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In this day and age, it is virtually inexcusable to not have a coffeemaker in your office, even if you have a virtual office. And due to the wide variety of ways to brew coffee, what kind of coffeemaker you choose, and how you serve your coffee, might say more than you anticipate about your law practice.
In the grand scheme of things, law firms really shouldn't try to cut costs when it comes to coffee. Especially if you have staff or associates, providing high quality coffee is one of the perks where you get the most bang for your buck. Also, though you might not think that a client would care if your coffee is good or bad, great coffee can definitely help present an image of being a premier law firm. Below, you can read about what your coffeemaker signals to the world about your law practice.
You can have a can or two of instant kicking around the office for yourself and opposing counsels you hate, but if that's all you have, you're telling everyone that works for you and visits your office that you dislike them personally and wish for them to suffer. If you like instant coffee, there's no need to torture others with it as well. Sure it's easy, and with enough sweetener and cream, you don't even taste it, but if someone wants coffee, don't expect instant to satisfy.
The classic drip machine is okay and your staff isn't likely to hate you for having it. If it is an old machine that's seen better days, and/or you get low quality coffee beans/grounds, expect to lose productivity due to coffee runs. If you're running an old drip machine, you might want to poll the office to see whether it's time for an update.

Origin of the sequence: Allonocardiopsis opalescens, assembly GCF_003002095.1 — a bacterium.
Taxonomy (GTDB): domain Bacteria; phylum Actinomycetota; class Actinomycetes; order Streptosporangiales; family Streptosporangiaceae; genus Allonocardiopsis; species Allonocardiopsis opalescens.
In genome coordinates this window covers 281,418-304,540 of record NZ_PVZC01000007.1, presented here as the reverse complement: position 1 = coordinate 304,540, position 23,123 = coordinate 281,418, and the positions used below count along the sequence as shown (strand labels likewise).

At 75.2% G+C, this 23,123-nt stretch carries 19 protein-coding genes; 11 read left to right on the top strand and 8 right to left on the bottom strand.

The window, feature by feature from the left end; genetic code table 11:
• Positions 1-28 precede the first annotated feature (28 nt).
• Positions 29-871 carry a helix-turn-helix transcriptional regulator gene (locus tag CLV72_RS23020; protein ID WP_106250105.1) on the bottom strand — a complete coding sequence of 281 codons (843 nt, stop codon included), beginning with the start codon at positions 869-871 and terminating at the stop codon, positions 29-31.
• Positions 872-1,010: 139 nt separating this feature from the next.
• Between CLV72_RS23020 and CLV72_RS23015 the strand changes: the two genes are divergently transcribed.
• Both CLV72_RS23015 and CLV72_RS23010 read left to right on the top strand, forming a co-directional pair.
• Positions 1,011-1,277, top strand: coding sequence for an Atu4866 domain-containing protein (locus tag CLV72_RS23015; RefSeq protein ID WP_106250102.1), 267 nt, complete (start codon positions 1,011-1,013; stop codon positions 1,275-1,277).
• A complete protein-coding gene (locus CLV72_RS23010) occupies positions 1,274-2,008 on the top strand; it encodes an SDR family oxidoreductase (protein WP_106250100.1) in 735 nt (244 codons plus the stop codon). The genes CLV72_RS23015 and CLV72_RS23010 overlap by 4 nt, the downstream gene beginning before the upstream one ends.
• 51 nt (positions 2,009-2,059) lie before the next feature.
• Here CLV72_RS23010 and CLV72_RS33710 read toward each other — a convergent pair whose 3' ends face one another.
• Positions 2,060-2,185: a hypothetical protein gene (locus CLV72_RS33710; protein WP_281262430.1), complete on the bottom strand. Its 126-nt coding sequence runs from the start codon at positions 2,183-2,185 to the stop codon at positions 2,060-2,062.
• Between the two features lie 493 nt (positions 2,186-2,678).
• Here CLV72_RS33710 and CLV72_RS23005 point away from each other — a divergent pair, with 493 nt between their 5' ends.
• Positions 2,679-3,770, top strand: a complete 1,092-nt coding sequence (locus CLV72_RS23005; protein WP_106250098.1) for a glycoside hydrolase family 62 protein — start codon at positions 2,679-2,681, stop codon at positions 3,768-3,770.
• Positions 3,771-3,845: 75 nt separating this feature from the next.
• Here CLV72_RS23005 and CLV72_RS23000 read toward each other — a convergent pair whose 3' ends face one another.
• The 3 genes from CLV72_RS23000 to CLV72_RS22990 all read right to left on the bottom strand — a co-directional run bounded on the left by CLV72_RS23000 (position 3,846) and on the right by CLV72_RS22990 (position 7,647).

However, if you have a newer, good quality, drip machine and you pair it with high quality coffee, it can produce a good cup of coffee. If your staff (lawyer and otherwise) are trained on how to use it (yes, hold training sessions to teach lawyers to make their own coffee), people will think your office is serving a pour over, which is the current pinnacle of the American coffee experience.
If you have an individual pour over set up, or a chemex, you not only are showing the world that when you drink coffee you want to taste it, but that you want others to enjoy not just their coffee, but also life. This is the least efficient and most time consuming to make per cup, but it is the tastiest, doesn't cost much, and says a lot about your judgement.
If you only have a Keurig, or some other pod system, it tells everyone that you think efficiency matters more than quality, or that you don't really know what quality coffee tastes like because you dump flavored creamer in there like some neophyte. Although, at this point, just about every office has one sitting around somewhere because there's always some employee that's a diehard Keurig user and brought in their old one.
If you have a really fancy pod system that's going to set you back a buck a cup, like the Nespresso Verturo, then you're telling everyone you're willing to pay an arm and a leg for quality, which probably isn't that bad, but penny pinching clients might see it as burning overhead.
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